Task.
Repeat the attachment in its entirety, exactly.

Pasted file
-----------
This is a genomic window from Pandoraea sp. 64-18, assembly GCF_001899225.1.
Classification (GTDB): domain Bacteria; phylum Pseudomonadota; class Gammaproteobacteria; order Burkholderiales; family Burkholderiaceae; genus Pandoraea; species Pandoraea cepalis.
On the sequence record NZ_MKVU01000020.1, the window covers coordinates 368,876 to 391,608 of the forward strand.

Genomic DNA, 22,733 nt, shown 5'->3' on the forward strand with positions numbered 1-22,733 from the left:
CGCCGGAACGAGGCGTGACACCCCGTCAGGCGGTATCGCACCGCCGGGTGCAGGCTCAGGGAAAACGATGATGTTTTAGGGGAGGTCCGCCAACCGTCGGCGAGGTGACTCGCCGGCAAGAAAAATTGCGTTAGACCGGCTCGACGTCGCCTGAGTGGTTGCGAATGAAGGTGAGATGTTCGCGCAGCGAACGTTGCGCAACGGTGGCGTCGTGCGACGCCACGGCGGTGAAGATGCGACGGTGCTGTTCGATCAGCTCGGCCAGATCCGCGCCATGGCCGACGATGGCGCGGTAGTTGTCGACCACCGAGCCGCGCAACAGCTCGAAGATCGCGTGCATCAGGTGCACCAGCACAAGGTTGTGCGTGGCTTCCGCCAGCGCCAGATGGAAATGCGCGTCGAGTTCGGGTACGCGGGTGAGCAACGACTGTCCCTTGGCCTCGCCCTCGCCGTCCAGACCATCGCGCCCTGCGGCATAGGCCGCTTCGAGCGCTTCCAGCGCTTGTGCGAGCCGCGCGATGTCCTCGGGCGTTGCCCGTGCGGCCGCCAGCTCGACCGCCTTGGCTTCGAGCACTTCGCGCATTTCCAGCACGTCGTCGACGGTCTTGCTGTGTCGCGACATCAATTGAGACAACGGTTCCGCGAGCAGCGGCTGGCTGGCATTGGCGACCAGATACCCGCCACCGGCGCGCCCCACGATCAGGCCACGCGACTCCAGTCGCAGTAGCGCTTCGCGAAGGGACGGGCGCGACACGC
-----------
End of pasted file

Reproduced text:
This is a genomic window from Pandoraea sp. 64-18, assembly GCF_001899225.1.
Classification (GTDB): domain Bacteria; phylum Pseudomonadota; class Gammaproteobacteria; order Burkholderiales; family Burkholderiaceae; genus Pandoraea; species Pandoraea cepalis.
On the sequence record NZ_MKVU01000020.1, the window covers coordinates 368,876 to 391,608 of the forward strand.

Genomic DNA, 22,733 nt, shown 5'->3' on the forward strand with positions numbered 1-22,733 from the left:
CGCCGGAACGAGGCGTGACACCCCGTCAGGCGGTATCGCACCGCCGGGTGCAGGCTCAGGGAAAACGATGATGTTTTAGGGGAGGTCCGCCAACCGTCGGCGAGGTGACTCGCCGGCAAGAAAAATTGCGTTAGACCGGCTCGACGTCGCCTGAGTGGTTGCGAATGAAGGTGAGATGTTCGCGCAGCGAACGTTGCGCAACGGTGGCGTCGTGCGACGCCACGGCGGTGAAGATGCGACGGTGCTGTTCGATCAGCTCGGCCAGATCCGCGCCATGGCCGACGATGGCGCGGTAGTTGTCGACCACCGAGCCGCGCAACAGCTCGAAGATCGCGTGCATCAGGTGCACCAGCACAAGGTTGTGCGTGGCTTCCGCCAGCGCCAGATGGAAATGCGCGTCGAGTTCGGGTACGCGGGTGAGCAACGACTGTCCCTTGGCCTCGCCCTCGCCGTCCAGACCATCGCGCCCTGCGGCATAGGCCGCTTCGAGCGCTTCCAGCGCTTGTGCGAGCCGCGCGATGTCCTCGGGCGTTGCCCGTGCGGCCGCCAGCTCGACCGCCTTGGCTTCGAGCACTTCGCGCATTTCCAGCACGTCGTCGACGGTCTTGCTGTGTCGCGACATCAATTGAGACAACGGTTCCGCGAGCAGCGGCTGGCTGGCATTGGCGACCAGATACCCGCCACCGGCGCGCCCCACGATCAGGCCACGCGACTCCAGTCGCAGTAGCGCTTCGCGAAGGGACGGGCGCGACACGC